To the Editor:
In his editorial entitled, ‘The Paradox of the Fall Semester’ Andrew V. Lorenzen presented a thoughtful analysis of the science involved in re-opening Cornell. In particular, he analyzed the assumptions, axioms, postulates, self-evident facts or whatever you want to call them, upon which the model and the analysis were based. This is so rarely done in the use, misuse and abuse of science today. I applaud Mr. Lorenzen for presenting science as it should be presented. In a speech entitled, What is Science?, Richard Feynman said: “As a matter of fact, I can also define science another way: Science is the belief in the ignorance of experts. When someone says, ‘Science teaches such and such,’ he is using the word incorrectly. Science doesn’t teach anything; experience teaches it. If they say to you, ‘Science has shown such and such,’ you might ask, ‘How does science show it? How did the scientists find out? How? What? Where?’ It should not be ‘science has shown’ but ‘this experiment, this effect, has shown.’ And you have as much right as anyone else, upon hearing about the experiments — but be patient and listen to all the evidence — to judge whether a sensible conclusion has been arrived at.”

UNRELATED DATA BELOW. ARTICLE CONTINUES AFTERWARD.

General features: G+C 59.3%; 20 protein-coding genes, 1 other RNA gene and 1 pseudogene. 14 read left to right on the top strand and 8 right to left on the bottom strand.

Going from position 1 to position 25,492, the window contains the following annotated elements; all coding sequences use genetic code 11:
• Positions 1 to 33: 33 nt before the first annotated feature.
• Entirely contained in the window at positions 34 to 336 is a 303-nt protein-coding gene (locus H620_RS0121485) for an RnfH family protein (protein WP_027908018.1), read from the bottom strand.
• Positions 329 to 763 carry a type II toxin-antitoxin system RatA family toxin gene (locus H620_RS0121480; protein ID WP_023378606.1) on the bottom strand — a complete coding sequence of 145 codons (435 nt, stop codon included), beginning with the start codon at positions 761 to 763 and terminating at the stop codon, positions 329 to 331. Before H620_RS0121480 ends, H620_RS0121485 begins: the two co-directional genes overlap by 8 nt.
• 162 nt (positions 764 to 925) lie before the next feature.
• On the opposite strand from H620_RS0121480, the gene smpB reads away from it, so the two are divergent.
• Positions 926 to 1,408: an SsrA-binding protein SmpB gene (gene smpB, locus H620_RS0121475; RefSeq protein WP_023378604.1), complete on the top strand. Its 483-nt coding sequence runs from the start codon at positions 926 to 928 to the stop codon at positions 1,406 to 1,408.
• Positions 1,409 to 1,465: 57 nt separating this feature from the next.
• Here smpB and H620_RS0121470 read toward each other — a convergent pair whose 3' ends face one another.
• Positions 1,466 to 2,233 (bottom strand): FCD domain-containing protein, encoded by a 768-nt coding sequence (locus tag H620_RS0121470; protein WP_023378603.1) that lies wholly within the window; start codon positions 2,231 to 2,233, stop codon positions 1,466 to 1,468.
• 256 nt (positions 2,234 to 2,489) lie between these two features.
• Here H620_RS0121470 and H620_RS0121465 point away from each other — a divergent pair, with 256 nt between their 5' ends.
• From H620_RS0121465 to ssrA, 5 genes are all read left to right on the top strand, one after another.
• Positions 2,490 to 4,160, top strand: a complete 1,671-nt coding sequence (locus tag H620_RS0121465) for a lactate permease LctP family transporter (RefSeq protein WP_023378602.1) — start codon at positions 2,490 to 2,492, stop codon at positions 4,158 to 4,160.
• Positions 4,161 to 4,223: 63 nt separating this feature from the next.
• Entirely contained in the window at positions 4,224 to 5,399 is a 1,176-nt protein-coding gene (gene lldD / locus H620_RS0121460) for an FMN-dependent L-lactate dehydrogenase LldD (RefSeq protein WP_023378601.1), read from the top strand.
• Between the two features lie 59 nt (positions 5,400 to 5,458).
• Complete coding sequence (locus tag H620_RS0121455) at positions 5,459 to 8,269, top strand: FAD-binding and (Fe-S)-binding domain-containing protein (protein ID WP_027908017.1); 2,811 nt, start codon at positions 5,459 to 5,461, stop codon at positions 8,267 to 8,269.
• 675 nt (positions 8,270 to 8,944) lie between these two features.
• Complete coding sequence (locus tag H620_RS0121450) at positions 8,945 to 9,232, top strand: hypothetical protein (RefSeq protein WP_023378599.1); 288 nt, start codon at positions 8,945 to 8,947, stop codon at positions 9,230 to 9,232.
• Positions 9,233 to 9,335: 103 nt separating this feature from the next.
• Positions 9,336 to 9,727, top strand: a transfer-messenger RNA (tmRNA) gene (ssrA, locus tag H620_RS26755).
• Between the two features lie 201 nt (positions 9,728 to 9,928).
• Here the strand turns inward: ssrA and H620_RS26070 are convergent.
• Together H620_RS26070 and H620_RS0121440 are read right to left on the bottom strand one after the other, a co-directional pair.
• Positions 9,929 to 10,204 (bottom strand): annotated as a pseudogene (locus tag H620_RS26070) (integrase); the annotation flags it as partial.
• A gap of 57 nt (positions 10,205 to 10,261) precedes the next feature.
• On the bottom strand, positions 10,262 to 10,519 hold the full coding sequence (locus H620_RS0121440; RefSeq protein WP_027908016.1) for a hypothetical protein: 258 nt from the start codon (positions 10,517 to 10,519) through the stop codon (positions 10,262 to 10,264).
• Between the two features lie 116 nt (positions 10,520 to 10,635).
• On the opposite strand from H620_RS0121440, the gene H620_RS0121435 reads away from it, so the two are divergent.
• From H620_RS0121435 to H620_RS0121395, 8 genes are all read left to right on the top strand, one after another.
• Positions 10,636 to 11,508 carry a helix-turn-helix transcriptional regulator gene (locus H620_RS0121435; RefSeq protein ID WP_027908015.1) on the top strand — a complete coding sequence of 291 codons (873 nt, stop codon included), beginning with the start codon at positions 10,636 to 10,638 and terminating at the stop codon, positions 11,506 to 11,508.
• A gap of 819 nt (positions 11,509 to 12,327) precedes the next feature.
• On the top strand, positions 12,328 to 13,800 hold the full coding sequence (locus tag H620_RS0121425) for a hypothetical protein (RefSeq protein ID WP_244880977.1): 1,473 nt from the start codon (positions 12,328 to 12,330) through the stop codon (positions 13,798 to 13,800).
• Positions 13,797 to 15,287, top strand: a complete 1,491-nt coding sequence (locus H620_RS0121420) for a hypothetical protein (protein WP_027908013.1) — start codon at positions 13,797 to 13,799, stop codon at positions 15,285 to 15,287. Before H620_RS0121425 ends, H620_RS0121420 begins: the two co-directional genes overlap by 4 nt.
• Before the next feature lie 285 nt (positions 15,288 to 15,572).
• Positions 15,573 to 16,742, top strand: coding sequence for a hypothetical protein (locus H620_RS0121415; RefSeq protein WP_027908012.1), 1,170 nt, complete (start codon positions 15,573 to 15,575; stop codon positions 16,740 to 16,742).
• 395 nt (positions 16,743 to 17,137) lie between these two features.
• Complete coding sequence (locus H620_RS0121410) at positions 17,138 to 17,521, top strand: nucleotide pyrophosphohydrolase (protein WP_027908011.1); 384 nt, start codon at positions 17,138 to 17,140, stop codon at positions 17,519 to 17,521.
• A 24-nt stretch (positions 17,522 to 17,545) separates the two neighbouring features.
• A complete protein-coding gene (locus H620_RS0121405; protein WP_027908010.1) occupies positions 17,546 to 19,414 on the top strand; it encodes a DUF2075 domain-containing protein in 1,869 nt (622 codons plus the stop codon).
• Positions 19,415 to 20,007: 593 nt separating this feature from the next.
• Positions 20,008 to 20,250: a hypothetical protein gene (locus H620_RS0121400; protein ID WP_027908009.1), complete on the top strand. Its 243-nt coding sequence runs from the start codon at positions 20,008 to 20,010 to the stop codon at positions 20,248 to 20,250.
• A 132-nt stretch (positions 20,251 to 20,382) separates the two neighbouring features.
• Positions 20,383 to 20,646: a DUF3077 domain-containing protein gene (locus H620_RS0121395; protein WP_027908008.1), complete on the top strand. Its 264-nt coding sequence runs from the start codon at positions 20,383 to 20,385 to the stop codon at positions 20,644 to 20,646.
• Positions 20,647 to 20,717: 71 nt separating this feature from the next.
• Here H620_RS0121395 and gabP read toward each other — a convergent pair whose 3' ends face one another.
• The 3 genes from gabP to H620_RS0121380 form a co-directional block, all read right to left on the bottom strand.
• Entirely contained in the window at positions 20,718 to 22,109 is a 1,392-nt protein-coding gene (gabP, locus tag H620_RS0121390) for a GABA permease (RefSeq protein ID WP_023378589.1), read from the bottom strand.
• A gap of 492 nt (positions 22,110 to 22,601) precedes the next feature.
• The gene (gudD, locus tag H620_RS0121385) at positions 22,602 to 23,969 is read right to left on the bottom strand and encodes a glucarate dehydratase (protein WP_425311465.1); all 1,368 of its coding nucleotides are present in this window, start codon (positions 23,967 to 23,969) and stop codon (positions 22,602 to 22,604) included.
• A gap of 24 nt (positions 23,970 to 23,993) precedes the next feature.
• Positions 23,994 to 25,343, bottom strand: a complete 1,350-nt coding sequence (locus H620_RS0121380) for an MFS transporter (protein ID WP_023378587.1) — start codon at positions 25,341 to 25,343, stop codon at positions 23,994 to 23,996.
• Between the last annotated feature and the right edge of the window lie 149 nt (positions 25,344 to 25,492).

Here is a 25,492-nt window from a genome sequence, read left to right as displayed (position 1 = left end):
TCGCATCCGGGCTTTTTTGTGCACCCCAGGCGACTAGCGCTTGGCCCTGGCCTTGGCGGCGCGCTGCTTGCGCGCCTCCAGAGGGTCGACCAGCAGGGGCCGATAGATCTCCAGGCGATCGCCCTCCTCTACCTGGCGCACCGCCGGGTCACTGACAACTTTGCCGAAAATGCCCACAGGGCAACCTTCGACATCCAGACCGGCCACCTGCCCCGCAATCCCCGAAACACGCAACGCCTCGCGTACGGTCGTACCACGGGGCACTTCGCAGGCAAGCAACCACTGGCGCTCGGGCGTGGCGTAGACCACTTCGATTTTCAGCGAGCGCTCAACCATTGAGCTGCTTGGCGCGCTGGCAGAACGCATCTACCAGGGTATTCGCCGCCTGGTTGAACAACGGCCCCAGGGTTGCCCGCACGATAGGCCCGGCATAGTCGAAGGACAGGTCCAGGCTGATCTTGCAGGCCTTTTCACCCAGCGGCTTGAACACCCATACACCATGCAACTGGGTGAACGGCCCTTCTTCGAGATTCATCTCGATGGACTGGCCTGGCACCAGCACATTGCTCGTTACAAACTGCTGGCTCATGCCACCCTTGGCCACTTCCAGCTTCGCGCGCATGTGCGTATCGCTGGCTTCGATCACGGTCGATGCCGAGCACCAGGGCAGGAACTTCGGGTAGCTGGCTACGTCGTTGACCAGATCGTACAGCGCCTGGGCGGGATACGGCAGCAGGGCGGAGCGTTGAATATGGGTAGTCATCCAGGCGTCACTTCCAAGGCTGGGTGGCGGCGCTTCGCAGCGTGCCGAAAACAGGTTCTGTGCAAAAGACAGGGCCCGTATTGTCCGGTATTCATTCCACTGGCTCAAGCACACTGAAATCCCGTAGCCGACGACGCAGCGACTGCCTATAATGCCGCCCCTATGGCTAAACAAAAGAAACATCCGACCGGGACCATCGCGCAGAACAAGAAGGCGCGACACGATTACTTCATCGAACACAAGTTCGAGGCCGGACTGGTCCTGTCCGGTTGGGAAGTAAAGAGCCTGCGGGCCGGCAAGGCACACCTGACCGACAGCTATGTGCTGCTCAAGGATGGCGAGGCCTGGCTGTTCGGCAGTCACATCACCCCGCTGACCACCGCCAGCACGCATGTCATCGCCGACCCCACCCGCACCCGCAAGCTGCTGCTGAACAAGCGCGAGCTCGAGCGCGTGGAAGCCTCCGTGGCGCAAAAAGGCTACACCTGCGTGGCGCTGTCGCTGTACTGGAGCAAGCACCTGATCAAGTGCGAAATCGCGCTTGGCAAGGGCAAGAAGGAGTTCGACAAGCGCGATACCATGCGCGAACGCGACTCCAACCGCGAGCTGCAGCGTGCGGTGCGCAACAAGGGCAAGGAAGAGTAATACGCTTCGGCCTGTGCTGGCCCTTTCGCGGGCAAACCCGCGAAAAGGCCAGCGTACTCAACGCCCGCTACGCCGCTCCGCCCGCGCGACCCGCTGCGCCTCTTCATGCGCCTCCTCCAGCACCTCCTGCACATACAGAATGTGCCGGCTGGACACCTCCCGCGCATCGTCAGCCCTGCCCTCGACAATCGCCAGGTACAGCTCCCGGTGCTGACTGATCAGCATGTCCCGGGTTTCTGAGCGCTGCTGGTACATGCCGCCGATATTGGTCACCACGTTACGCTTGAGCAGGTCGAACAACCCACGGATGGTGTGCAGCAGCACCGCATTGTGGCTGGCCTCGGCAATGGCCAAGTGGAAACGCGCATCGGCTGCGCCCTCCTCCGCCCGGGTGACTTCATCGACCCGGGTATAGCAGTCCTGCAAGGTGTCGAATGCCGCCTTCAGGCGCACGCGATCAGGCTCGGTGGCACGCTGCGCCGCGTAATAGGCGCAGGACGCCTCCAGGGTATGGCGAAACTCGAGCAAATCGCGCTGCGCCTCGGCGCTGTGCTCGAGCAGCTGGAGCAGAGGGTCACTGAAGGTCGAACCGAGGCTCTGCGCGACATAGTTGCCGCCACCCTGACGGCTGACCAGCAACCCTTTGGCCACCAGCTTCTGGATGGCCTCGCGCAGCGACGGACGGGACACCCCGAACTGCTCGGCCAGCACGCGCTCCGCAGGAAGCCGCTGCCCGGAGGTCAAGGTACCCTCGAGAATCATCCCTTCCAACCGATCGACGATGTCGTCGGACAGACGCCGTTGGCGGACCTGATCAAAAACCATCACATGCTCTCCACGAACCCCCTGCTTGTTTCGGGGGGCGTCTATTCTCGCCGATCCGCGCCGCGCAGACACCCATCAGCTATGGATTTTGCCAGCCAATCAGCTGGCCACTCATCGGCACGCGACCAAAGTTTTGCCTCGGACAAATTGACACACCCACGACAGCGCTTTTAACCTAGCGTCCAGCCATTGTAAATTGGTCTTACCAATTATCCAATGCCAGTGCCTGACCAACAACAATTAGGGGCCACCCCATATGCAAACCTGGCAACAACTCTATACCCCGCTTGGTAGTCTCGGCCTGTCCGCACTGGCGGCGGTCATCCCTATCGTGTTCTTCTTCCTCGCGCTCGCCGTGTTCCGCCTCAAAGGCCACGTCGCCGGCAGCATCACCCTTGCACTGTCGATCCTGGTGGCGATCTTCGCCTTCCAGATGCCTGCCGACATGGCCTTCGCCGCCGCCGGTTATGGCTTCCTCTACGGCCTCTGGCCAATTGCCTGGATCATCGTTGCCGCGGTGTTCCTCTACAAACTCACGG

Thank you again, Mr. Lorenzen.
Prof. Randy Wayne, Plant Biology